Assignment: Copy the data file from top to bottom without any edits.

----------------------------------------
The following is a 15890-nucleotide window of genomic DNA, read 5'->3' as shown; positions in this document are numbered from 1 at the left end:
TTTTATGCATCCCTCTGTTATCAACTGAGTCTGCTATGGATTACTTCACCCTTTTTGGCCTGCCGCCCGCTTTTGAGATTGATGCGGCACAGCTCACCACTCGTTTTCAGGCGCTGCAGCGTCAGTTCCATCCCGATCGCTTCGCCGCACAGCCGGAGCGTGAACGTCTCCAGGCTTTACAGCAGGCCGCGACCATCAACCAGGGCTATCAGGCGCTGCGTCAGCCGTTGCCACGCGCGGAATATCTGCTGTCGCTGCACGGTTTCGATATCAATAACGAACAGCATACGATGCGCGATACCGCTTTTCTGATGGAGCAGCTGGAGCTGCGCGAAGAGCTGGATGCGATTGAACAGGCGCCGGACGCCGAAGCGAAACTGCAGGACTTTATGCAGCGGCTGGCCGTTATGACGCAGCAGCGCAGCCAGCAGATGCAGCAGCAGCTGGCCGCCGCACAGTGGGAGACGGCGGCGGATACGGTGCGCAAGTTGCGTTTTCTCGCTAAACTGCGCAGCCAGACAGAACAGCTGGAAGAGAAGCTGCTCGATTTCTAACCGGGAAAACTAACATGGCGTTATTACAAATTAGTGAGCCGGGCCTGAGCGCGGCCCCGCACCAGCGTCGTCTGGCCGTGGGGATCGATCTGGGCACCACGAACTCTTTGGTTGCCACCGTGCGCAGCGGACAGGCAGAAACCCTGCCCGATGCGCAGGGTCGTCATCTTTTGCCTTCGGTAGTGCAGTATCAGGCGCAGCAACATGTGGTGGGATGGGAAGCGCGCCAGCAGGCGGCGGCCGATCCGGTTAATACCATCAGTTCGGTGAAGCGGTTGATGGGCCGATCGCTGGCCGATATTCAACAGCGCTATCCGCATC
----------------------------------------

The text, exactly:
The following is a 15890-nucleotide window of genomic DNA, read 5'->3' as shown; positions in this document are numbered from 1 at the left end:
TTTTATGCATCCCTCTGTTATCAACTGAGTCTGCTATGGATTACTTCACCCTTTTTGGCCTGCCGCCCGCTTTTGAGATTGATGCGGCACAGCTCACCACTCGTTTTCAGGCGCTGCAGCGTCAGTTCCATCCCGATCGCTTCGCCGCACAGCCGGAGCGTGAACGTCTCCAGGCTTTACAGCAGGCCGCGACCATCAACCAGGGCTATCAGGCGCTGCGTCAGCCGTTGCCACGCGCGGAATATCTGCTGTCGCTGCACGGTTTCGATATCAATAACGAACAGCATACGATGCGCGATACCGCTTTTCTGATGGAGCAGCTGGAGCTGCGCGAAGAGCTGGATGCGATTGAACAGGCGCCGGACGCCGAAGCGAAACTGCAGGACTTTATGCAGCGGCTGGCCGTTATGACGCAGCAGCGCAGCCAGCAGATGCAGCAGCAGCTGGCCGCCGCACAGTGGGAGACGGCGGCGGATACGGTGCGCAAGTTGCGTTTTCTCGCTAAACTGCGCAGCCAGACAGAACAGCTGGAAGAGAAGCTGCTCGATTTCTAACCGGGAAAACTAACATGGCGTTATTACAAATTAGTGAGCCGGGCCTGAGCGCGGCCCCGCACCAGCGTCGTCTGGCCGTGGGGATCGATCTGGGCACCACGAACTCTTTGGTTGCCACCGTGCGCAGCGGACAGGCAGAAACCCTGCCCGATGCGCAGGGTCGTCATCTTTTGCCTTCGGTAGTGCAGTATCAGGCGCAGCAACATGTGGTGGGATGGGAAGCGCGCCAGCAGGCGGCGGCCGATCCGGTTAATACCATCAGTTCGGTGAAGCGGTTGATGGGCCGATCGCTGGCCGATATTCAACAGCGCTATCCGCATC